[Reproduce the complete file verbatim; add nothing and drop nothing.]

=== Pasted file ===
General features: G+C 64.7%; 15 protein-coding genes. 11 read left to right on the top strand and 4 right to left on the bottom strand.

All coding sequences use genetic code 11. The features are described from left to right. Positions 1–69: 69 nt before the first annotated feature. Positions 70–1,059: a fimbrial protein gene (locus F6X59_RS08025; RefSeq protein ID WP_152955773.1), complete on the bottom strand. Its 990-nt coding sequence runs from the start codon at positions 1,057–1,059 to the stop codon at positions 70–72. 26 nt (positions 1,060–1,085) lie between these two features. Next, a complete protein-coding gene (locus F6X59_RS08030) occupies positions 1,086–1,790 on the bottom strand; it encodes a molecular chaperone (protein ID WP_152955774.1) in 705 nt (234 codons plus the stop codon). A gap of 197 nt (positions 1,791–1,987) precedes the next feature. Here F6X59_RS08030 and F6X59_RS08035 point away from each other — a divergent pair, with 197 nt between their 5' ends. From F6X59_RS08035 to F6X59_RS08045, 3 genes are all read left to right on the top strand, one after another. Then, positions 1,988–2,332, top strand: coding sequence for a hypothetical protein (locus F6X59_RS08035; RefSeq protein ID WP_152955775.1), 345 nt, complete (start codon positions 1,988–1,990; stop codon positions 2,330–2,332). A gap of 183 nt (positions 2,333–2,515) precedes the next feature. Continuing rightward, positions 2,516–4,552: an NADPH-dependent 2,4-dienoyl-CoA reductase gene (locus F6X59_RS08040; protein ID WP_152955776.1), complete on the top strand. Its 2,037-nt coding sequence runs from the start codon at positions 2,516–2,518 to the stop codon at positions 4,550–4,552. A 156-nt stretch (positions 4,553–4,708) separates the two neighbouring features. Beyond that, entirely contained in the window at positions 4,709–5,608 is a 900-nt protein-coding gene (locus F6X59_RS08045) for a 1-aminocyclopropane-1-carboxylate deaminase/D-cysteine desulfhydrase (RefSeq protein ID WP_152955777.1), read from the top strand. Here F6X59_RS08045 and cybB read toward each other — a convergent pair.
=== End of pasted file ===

General features: G+C 64.7%; 15 protein-coding genes. 11 read left to right on the top strand and 4 right to left on the bottom strand.

All coding sequences use genetic code 11. The features are described from left to right. Positions 1–69: 69 nt before the first annotated feature. Positions 70–1,059: a fimbrial protein gene (locus F6X59_RS08025; RefSeq protein ID WP_152955773.1), complete on the bottom strand. Its 990-nt coding sequence runs from the start codon at positions 1,057–1,059 to the stop codon at positions 70–72. 26 nt (positions 1,060–1,085) lie between these two features. Next, a complete protein-coding gene (locus F6X59_RS08030) occupies positions 1,086–1,790 on the bottom strand; it encodes a molecular chaperone (protein ID WP_152955774.1) in 705 nt (234 codons plus the stop codon). A gap of 197 nt (positions 1,791–1,987) precedes the next feature. Here F6X59_RS08030 and F6X59_RS08035 point away from each other — a divergent pair, with 197 nt between their 5' ends. From F6X59_RS08035 to F6X59_RS08045, 3 genes are all read left to right on the top strand, one after another. Then, positions 1,988–2,332, top strand: coding sequence for a hypothetical protein (locus F6X59_RS08035; RefSeq protein ID WP_152955775.1), 345 nt, complete (start codon positions 1,988–1,990; stop codon positions 2,330–2,332). A gap of 183 nt (positions 2,333–2,515) precedes the next feature. Continuing rightward, positions 2,516–4,552: an NADPH-dependent 2,4-dienoyl-CoA reductase gene (locus F6X59_RS08040; protein ID WP_152955776.1), complete on the top strand. Its 2,037-nt coding sequence runs from the start codon at positions 2,516–2,518 to the stop codon at positions 4,550–4,552. A 156-nt stretch (positions 4,553–4,708) separates the two neighbouring features. Beyond that, entirely contained in the window at positions 4,709–5,608 is a 900-nt protein-coding gene (locus F6X59_RS08045) for a 1-aminocyclopropane-1-carboxylate deaminase/D-cysteine desulfhydrase (RefSeq protein ID WP_152955777.1), read from the top strand. Here F6X59_RS08045 and cybB read toward each other — a convergent pair.